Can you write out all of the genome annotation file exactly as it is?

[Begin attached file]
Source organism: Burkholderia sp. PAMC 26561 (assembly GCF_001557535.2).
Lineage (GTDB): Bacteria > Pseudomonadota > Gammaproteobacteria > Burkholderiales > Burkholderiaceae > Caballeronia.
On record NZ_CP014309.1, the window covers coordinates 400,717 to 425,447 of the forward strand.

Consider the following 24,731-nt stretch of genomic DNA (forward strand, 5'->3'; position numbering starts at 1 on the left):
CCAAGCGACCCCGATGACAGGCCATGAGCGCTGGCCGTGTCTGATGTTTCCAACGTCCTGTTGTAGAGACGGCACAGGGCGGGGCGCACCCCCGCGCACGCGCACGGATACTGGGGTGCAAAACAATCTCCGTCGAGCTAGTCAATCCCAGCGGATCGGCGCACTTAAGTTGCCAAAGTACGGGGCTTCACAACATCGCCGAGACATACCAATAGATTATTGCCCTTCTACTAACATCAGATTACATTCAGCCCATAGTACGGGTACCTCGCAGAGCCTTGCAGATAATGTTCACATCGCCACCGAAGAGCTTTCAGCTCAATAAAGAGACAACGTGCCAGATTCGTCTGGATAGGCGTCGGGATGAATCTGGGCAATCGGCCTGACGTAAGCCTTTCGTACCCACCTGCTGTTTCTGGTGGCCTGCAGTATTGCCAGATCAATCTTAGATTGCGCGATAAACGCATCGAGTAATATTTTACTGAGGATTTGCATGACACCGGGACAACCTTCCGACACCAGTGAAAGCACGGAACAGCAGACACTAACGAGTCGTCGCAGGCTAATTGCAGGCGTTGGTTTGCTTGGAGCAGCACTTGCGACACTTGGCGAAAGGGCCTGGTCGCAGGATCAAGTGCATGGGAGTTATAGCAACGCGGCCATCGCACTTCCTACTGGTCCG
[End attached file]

Source organism: Burkholderia sp. PAMC 26561 (assembly GCF_001557535.2).
Lineage (GTDB): Bacteria > Pseudomonadota > Gammaproteobacteria > Burkholderiales > Burkholderiaceae > Caballeronia.
On record NZ_CP014309.1, the window covers coordinates 400,717 to 425,447 of the forward strand.

Consider the following 24,731-nt stretch of genomic DNA (forward strand, 5'->3'; position numbering starts at 1 on the left):
CCAAGCGACCCCGATGACAGGCCATGAGCGCTGGCCGTGTCTGATGTTTCCAACGTCCTGTTGTAGAGACGGCACAGGGCGGGGCGCACCCCCGCGCACGCGCACGGATACTGGGGTGCAAAACAATCTCCGTCGAGCTAGTCAATCCCAGCGGATCGGCGCACTTAAGTTGCCAAAGTACGGGGCTTCACAACATCGCCGAGACATACCAATAGATTATTGCCCTTCTACTAACATCAGATTACATTCAGCCCATAGTACGGGTACCTCGCAGAGCCTTGCAGATAATGTTCACATCGCCACCGAAGAGCTTTCAGCTCAATAAAGAGACAACGTGCCAGATTCGTCTGGATAGGCGTCGGGATGAATCTGGGCAATCGGCCTGACGTAAGCCTTTCGTACCCACCTGCTGTTTCTGGTGGCCTGCAGTATTGCCAGATCAATCTTAGATTGCGCGATAAACGCATCGAGTAATATTTTACTGAGGATTTGCATGACACCGGGACAACCTTCCGACACCAGTGAAAGCACGGAACAGCAGACACTAACGAGTCGTCGCAGGCTAATTGCAGGCGTTGGTTTGCTTGGAGCAGCACTTGCGACACTTGGCGAAAGGGCCTGGTCGCAGGATCAAGTGCATGGGAGTTATAGCAACGCGGCCATCGCACTTCCTACTGGTCCG